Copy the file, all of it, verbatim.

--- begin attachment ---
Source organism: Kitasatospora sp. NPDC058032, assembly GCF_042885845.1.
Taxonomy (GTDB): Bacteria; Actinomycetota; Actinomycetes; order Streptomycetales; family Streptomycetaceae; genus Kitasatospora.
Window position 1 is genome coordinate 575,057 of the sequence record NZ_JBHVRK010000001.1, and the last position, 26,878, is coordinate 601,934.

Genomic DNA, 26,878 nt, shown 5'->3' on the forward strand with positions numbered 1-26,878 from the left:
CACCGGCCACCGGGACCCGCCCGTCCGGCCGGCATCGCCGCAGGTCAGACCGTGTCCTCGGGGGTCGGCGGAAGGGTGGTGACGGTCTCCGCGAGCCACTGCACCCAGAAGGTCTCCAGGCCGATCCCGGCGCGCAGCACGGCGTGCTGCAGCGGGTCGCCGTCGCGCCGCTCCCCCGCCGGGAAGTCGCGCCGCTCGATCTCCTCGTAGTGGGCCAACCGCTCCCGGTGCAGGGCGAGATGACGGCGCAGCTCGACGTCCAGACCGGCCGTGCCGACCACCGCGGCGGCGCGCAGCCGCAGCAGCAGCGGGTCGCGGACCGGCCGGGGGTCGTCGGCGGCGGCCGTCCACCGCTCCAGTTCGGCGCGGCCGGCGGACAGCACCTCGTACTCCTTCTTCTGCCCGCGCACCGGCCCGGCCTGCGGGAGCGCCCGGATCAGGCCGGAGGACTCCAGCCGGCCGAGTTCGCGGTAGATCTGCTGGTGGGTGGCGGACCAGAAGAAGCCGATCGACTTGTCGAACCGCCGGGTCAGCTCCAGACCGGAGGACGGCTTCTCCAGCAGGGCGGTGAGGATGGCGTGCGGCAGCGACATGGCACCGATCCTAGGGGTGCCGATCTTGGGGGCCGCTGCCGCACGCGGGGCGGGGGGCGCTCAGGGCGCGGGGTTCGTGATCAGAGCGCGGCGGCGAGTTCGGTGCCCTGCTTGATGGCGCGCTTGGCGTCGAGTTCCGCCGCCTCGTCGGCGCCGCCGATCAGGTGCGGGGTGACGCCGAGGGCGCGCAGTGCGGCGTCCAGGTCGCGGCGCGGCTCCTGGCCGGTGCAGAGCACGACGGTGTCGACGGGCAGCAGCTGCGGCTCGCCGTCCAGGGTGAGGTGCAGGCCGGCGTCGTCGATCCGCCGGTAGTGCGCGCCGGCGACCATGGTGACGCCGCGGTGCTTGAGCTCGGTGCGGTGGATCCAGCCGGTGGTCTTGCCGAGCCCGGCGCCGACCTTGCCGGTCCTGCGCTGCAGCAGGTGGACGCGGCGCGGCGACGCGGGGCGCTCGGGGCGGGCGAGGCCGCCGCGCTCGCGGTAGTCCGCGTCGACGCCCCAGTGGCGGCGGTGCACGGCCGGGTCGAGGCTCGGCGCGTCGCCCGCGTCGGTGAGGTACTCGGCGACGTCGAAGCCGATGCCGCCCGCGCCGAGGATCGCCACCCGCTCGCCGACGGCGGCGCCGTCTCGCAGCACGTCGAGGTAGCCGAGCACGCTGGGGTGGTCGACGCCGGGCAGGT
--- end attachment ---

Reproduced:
Source organism: Kitasatospora sp. NPDC058032, assembly GCF_042885845.1.
Taxonomy (GTDB): Bacteria; Actinomycetota; Actinomycetes; order Streptomycetales; family Streptomycetaceae; genus Kitasatospora.
Window position 1 is genome coordinate 575,057 of the sequence record NZ_JBHVRK010000001.1, and the last position, 26,878, is coordinate 601,934.

Genomic DNA, 26,878 nt, shown 5'->3' on the forward strand with positions numbered 1-26,878 from the left:
CACCGGCCACCGGGACCCGCCCGTCCGGCCGGCATCGCCGCAGGTCAGACCGTGTCCTCGGGGGTCGGCGGAAGGGTGGTGACGGTCTCCGCGAGCCACTGCACCCAGAAGGTCTCCAGGCCGATCCCGGCGCGCAGCACGGCGTGCTGCAGCGGGTCGCCGTCGCGCCGCTCCCCCGCCGGGAAGTCGCGCCGCTCGATCTCCTCGTAGTGGGCCAACCGCTCCCGGTGCAGGGCGAGATGACGGCGCAGCTCGACGTCCAGACCGGCCGTGCCGACCACCGCGGCGGCGCGCAGCCGCAGCAGCAGCGGGTCGCGGACCGGCCGGGGGTCGTCGGCGGCGGCCGTCCACCGCTCCAGTTCGGCGCGGCCGGCGGACAGCACCTCGTACTCCTTCTTCTGCCCGCGCACCGGCCCGGCCTGCGGGAGCGCCCGGATCAGGCCGGAGGACTCCAGCCGGCCGAGTTCGCGGTAGATCTGCTGGTGGGTGGCGGACCAGAAGAAGCCGATCGACTTGTCGAACCGCCGGGTCAGCTCCAGACCGGAGGACGGCTTCTCCAGCAGGGCGGTGAGGATGGCGTGCGGCAGCGACATGGCACCGATCCTAGGGGTGCCGATCTTGGGGGCCGCTGCCGCACGCGGGGCGGGGGGCGCTCAGGGCGCGGGGTTCGTGATCAGAGCGCGGCGGCGAGTTCGGTGCCCTGCTTGATGGCGCGCTTGGCGTCGAGTTCCGCCGCCTCGTCGGCGCCGCCGATCAGGTGCGGGGTGACGCCGAGGGCGCGCAGTGCGGCGTCCAGGTCGCGGCGCGGCTCCTGGCCGGTGCAGAGCACGACGGTGTCGACGGGCAGCAGCTGCGGCTCGCCGTCCAGGGTGAGGTGCAGGCCGGCGTCGTCGATCCGCCGGTAGTGCGCGCCGGCGACCATGGTGACGCCGCGGTGCTTGAGCTCGGTGCGGTGGATCCAGCCGGTGGTCTTGCCGAGCCCGGCGCCGACCTTGCCGGTCCTGCGCTGCAGCAGGTGGACGCGGCGCGGCGACGCGGGGCGCTCGGGGCGGGCGAGGCCGCCGCGCTCGCGGTAGTCCGCGTCGACGCCCCAGTGGCGGCGGTGCACGGCCGGGTCGAGGCTCGGCGCGTCGCCCGCGTCGGTGAGGTACTCGGCGACGTCGAAGCCGATGCCGCCCGCGCCGAGGATCGCCACCCGCTCGCCGACGGCGGCGCCGTCTCGCAGCACGTCGAGGTAGCCGAGCACGCTGGGGTGGTCGACGCCGGGCAGGT